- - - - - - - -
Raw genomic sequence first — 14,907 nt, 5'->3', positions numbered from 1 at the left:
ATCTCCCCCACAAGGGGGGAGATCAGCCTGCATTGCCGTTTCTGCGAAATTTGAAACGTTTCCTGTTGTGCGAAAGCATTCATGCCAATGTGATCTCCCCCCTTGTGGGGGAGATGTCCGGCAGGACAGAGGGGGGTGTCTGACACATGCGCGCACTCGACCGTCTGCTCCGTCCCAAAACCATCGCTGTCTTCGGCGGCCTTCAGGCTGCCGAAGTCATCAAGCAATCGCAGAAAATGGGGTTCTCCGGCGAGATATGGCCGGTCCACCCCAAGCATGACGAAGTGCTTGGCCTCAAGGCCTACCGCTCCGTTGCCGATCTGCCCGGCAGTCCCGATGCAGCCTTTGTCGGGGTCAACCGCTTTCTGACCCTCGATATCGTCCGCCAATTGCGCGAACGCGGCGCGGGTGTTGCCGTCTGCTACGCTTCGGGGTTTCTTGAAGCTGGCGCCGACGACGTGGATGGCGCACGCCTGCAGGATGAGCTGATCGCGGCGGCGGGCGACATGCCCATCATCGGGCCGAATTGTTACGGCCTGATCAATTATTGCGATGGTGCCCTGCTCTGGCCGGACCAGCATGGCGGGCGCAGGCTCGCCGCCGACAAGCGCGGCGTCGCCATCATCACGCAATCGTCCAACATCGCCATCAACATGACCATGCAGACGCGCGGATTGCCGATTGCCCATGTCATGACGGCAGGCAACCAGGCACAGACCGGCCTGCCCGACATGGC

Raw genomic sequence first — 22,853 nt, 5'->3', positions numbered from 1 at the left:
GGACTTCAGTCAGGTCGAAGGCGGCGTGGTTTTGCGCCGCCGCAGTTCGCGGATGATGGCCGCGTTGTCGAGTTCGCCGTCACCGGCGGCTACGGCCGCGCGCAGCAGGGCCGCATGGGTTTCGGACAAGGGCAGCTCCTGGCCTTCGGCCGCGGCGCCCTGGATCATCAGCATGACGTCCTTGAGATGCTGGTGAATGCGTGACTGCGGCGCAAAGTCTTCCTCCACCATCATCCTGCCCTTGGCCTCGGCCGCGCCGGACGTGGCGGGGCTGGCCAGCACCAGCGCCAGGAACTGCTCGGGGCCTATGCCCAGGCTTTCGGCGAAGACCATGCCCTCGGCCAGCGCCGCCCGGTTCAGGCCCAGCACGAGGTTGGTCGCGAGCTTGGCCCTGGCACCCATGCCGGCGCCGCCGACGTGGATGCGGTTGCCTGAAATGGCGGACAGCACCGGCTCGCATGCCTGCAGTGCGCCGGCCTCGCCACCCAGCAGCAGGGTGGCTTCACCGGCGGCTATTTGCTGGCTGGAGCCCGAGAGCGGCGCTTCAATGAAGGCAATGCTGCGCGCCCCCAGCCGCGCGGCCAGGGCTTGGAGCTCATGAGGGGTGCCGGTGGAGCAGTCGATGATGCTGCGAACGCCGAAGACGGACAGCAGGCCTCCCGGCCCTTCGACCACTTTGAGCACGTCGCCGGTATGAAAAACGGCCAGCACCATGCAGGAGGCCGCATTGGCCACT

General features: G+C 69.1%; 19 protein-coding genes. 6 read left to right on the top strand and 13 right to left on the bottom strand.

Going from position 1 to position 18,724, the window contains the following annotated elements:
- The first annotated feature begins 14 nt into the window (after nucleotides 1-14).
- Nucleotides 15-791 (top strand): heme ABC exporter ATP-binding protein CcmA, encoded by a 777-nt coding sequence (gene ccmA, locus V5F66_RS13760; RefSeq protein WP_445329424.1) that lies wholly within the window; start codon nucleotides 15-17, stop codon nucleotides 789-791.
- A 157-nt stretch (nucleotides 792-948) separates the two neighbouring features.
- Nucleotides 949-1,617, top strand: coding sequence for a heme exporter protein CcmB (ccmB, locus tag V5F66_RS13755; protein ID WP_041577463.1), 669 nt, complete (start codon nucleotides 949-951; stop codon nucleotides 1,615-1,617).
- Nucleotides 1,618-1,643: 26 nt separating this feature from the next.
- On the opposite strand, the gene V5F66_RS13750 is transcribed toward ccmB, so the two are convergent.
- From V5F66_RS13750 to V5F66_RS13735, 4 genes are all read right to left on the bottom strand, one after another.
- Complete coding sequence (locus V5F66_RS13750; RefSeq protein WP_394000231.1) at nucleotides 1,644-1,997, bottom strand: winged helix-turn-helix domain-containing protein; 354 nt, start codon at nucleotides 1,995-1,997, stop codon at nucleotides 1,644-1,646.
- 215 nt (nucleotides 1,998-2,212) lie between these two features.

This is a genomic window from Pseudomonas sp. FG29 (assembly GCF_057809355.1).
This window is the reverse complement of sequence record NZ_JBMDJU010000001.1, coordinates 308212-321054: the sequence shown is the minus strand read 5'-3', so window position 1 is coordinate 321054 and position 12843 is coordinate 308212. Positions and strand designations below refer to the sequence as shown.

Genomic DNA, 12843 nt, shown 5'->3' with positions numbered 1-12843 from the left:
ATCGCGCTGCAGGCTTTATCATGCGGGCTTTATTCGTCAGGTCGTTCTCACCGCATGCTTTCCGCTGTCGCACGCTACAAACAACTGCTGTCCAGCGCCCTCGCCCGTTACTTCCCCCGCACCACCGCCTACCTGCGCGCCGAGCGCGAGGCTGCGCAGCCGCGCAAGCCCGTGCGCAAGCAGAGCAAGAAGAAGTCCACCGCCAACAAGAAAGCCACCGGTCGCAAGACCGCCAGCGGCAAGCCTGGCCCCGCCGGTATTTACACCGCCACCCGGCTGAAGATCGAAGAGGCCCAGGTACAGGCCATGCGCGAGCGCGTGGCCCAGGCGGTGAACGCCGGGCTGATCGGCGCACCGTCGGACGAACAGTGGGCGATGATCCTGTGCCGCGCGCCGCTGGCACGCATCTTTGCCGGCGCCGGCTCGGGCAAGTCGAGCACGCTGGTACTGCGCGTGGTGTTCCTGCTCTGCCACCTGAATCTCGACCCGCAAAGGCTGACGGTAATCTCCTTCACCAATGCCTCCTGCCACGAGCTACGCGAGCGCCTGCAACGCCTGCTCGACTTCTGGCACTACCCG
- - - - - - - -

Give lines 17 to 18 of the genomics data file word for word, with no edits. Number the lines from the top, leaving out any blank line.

This window is the reverse complement of sequence record NZ_JBMDJU010000001.1, coordinates 308212-321054: the sequence shown is the minus strand read 5'-3', so window position 1 is coordinate 321054 and position 12843 is coordinate 308212. Positions and strand designations below refer to the sequence as shown.

Genomic DNA, 12843 nt, shown 5'->3' with positions numbered 1-12843 from the left: